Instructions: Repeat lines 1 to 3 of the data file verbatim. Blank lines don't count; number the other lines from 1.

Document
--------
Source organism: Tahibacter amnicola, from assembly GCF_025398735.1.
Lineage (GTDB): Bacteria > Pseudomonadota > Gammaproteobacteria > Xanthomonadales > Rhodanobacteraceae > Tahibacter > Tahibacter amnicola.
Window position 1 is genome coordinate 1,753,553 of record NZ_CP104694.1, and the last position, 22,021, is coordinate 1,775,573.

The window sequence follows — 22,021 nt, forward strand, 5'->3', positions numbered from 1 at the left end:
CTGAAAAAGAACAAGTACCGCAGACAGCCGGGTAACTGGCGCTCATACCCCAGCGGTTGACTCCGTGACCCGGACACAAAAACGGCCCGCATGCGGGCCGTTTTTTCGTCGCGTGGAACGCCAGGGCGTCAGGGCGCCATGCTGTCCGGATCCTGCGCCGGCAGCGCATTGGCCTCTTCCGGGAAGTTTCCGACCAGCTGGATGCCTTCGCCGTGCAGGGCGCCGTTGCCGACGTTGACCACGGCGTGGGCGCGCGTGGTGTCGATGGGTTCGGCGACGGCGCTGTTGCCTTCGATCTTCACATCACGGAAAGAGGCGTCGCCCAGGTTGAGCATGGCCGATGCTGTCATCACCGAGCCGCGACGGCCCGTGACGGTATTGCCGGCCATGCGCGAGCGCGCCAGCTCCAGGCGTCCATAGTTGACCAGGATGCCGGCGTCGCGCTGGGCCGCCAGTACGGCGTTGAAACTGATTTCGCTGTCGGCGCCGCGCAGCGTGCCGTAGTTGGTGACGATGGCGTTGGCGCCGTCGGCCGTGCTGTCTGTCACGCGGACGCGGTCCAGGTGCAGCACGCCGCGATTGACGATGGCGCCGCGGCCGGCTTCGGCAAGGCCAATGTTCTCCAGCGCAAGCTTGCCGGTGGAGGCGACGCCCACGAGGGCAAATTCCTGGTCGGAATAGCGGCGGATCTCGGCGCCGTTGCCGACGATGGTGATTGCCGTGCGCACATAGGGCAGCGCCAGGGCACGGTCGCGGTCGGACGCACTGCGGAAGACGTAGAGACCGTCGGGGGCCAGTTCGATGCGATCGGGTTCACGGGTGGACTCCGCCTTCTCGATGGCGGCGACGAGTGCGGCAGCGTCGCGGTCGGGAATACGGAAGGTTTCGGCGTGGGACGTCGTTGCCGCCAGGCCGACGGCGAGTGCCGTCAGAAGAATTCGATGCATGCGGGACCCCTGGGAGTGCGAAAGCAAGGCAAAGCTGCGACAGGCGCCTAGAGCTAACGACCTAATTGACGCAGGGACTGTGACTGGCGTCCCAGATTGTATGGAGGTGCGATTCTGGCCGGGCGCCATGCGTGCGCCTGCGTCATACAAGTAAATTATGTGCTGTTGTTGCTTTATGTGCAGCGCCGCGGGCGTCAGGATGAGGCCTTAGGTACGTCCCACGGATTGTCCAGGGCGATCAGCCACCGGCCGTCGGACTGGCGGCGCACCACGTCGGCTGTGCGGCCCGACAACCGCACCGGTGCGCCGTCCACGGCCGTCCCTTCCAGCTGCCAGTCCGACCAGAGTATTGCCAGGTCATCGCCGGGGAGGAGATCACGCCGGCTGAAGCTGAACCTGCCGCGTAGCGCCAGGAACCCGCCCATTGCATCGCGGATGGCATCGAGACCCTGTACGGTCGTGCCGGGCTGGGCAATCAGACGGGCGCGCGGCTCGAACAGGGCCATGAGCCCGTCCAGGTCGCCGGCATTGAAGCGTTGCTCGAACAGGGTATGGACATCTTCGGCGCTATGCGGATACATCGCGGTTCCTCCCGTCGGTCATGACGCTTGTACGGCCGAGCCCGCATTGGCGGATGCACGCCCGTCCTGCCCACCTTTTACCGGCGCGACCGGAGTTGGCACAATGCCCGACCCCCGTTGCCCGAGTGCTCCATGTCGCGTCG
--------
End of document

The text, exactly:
Source organism: Tahibacter amnicola, from assembly GCF_025398735.1.
Lineage (GTDB): Bacteria > Pseudomonadota > Gammaproteobacteria > Xanthomonadales > Rhodanobacteraceae > Tahibacter > Tahibacter amnicola.
Window position 1 is genome coordinate 1,753,553 of record NZ_CP104694.1, and the last position, 22,021, is coordinate 1,775,573.